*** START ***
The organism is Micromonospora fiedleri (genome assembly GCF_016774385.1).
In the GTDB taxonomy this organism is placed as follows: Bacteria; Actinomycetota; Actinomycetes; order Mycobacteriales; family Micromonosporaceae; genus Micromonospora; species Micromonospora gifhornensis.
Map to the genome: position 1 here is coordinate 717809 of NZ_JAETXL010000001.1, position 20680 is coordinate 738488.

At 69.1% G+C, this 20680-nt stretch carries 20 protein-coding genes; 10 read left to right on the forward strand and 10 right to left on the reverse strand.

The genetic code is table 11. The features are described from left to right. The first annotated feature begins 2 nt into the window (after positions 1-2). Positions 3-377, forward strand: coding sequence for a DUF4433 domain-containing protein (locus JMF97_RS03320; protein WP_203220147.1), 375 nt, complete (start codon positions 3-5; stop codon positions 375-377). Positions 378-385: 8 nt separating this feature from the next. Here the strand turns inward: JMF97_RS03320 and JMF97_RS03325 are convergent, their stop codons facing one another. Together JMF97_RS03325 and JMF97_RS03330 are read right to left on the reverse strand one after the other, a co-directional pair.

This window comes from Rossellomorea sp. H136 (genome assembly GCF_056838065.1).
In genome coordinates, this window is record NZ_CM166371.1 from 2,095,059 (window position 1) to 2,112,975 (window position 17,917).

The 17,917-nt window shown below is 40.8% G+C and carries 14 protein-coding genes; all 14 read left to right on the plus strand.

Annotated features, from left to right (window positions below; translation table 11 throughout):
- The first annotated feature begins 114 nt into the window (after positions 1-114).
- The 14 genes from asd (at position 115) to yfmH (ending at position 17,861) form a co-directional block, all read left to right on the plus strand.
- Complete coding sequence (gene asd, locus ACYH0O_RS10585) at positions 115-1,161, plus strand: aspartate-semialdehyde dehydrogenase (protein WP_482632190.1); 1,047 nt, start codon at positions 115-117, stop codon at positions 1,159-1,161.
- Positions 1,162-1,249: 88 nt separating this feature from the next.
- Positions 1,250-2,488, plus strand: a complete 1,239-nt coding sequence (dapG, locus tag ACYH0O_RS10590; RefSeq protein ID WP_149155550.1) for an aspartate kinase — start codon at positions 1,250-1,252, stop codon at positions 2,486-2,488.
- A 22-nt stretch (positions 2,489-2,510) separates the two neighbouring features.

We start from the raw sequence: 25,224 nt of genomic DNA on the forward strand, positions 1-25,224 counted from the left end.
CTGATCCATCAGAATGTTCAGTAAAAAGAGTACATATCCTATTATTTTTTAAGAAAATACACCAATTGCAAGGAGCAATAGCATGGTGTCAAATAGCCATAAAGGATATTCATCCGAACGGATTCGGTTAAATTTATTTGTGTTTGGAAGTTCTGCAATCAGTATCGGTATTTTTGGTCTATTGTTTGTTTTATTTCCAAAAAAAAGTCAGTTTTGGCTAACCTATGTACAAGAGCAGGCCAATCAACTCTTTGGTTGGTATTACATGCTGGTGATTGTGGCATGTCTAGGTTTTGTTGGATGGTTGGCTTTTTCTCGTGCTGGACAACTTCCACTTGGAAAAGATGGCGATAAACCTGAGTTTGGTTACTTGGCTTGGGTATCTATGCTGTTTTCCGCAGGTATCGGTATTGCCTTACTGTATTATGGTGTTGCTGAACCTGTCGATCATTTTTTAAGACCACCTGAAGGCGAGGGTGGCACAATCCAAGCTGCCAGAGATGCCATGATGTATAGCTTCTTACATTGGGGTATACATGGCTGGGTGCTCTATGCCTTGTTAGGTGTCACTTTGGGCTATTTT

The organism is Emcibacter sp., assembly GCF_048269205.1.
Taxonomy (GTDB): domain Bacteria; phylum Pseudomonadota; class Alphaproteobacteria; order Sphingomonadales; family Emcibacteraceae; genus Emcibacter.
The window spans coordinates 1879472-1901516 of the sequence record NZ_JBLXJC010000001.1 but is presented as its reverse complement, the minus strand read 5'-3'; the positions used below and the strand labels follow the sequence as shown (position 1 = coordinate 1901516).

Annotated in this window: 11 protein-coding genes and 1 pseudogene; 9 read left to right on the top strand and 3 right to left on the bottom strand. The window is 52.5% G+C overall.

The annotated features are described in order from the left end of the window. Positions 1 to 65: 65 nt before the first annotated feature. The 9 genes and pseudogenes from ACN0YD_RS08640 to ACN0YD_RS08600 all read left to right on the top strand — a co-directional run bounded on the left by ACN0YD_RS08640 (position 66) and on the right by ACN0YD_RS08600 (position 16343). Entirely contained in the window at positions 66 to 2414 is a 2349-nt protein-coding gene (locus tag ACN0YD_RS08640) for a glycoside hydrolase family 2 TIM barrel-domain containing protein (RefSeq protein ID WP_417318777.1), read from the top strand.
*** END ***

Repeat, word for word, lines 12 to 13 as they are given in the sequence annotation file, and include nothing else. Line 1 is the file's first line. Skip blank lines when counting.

- Complete coding sequence (gene asd, locus ACYH0O_RS10585) at positions 115-1,161, plus strand: aspartate-semialdehyde dehydrogenase (protein WP_482632190.1); 1,047 nt, start codon at positions 115-117, stop codon at positions 1,159-1,161.
- Positions 1,162-1,249: 88 nt separating this feature from the next.